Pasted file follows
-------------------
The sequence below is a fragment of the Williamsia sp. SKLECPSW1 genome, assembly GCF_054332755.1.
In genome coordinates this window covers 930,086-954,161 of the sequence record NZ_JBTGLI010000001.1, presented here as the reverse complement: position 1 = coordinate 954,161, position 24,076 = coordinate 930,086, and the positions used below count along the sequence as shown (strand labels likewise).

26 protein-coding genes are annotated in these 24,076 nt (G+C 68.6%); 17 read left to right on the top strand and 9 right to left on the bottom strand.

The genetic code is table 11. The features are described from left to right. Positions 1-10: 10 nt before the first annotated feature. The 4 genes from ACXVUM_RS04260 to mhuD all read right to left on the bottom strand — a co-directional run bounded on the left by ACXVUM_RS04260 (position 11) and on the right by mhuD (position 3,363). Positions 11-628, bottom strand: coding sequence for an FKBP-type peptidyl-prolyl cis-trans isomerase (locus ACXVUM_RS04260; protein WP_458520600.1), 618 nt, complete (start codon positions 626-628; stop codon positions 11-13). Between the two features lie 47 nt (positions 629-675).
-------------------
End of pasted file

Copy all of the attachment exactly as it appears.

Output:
The sequence below is a fragment of the Williamsia sp. SKLECPSW1 genome, assembly GCF_054332755.1.
In genome coordinates this window covers 930,086-954,161 of the sequence record NZ_JBTGLI010000001.1, presented here as the reverse complement: position 1 = coordinate 954,161, position 24,076 = coordinate 930,086, and the positions used below count along the sequence as shown (strand labels likewise).

26 protein-coding genes are annotated in these 24,076 nt (G+C 68.6%); 17 read left to right on the top strand and 9 right to left on the bottom strand.

The genetic code is table 11. The features are described from left to right. Positions 1-10: 10 nt before the first annotated feature. The 4 genes from ACXVUM_RS04260 to mhuD all read right to left on the bottom strand — a co-directional run bounded on the left by ACXVUM_RS04260 (position 11) and on the right by mhuD (position 3,363). Positions 11-628, bottom strand: coding sequence for an FKBP-type peptidyl-prolyl cis-trans isomerase (locus ACXVUM_RS04260; protein WP_458520600.1), 618 nt, complete (start codon positions 626-628; stop codon positions 11-13). Between the two features lie 47 nt (positions 629-675).